Forest fires are a major cause of environmental destruction across Southeast Asia, resulting in loss of ecosystems and productive resources and creating smoke pollution. The fires that engulfed much of Sumatra and Kalimantan in 1997 had serious effects on neighbouring countries and attracted world-wide attention. Fires whose impact are mostly local are also a longstanding problem, but have attracted much less attention and little remedial action. A new study from Vietnam investigates the causes of fires that destroyed large areas of the country’s melaleuca forest in 2002. It blames a combination of bad forest and agricultural management and inadequate resources for fire prevention. The study recommends that both issues be addressed to assure the long-term protection of the forest. It also advise that more be done to improve the livelihoods of local people to give them an incentive to avoid exploiting the forest in a way that leaves it vulnerable to fire damage.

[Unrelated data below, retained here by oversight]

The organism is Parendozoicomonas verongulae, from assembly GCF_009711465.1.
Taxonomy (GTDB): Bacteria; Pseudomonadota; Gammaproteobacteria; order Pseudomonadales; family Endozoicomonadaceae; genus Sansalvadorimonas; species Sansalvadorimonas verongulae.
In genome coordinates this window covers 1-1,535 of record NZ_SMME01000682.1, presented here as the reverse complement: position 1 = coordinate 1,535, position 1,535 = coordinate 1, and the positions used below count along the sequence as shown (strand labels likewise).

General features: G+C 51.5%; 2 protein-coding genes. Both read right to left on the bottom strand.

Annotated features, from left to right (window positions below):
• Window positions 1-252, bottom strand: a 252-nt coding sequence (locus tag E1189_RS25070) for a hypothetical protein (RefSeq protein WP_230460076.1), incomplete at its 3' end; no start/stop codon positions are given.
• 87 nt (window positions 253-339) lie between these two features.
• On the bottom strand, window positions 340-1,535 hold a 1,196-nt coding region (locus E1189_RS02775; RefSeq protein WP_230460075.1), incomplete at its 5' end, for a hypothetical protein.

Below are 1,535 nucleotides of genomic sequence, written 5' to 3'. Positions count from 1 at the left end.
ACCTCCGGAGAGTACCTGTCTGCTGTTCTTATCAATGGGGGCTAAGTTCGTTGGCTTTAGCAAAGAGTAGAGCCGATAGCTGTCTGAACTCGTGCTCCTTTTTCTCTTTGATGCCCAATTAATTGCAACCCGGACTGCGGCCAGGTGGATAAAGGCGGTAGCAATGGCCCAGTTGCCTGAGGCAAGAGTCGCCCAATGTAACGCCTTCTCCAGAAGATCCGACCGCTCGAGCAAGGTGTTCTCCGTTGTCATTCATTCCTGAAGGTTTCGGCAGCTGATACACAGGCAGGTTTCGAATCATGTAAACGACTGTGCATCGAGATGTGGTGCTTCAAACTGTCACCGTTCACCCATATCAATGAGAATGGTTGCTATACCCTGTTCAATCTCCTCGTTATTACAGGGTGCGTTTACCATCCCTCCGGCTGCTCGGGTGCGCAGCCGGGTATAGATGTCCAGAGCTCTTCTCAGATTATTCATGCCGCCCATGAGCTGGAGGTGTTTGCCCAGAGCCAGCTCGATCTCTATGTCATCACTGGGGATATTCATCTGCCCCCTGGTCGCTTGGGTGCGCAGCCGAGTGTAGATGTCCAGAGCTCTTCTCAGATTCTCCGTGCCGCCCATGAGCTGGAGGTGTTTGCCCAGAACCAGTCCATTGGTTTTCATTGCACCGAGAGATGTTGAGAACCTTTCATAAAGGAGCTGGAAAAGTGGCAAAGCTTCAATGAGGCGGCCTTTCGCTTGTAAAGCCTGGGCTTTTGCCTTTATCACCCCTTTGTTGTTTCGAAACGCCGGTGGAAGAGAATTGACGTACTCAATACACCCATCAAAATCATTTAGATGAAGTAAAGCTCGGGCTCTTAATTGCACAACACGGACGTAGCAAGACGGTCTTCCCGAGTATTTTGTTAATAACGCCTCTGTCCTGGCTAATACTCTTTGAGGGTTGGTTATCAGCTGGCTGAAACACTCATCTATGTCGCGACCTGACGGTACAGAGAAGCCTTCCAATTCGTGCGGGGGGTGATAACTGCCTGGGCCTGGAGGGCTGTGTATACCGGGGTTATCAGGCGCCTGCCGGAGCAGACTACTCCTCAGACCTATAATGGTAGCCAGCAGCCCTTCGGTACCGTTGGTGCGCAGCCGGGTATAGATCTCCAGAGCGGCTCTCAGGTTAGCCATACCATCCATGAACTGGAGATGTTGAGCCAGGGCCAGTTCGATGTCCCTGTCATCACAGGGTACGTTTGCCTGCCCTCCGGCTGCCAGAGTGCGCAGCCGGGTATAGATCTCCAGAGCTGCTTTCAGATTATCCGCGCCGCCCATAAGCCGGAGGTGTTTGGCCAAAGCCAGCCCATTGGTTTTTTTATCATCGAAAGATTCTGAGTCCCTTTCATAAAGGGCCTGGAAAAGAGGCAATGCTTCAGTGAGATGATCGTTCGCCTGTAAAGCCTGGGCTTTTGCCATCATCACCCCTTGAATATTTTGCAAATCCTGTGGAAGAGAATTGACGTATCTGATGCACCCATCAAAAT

Melaleuca Forest Fire in 2002 in the Mekong River Delta, Vietnam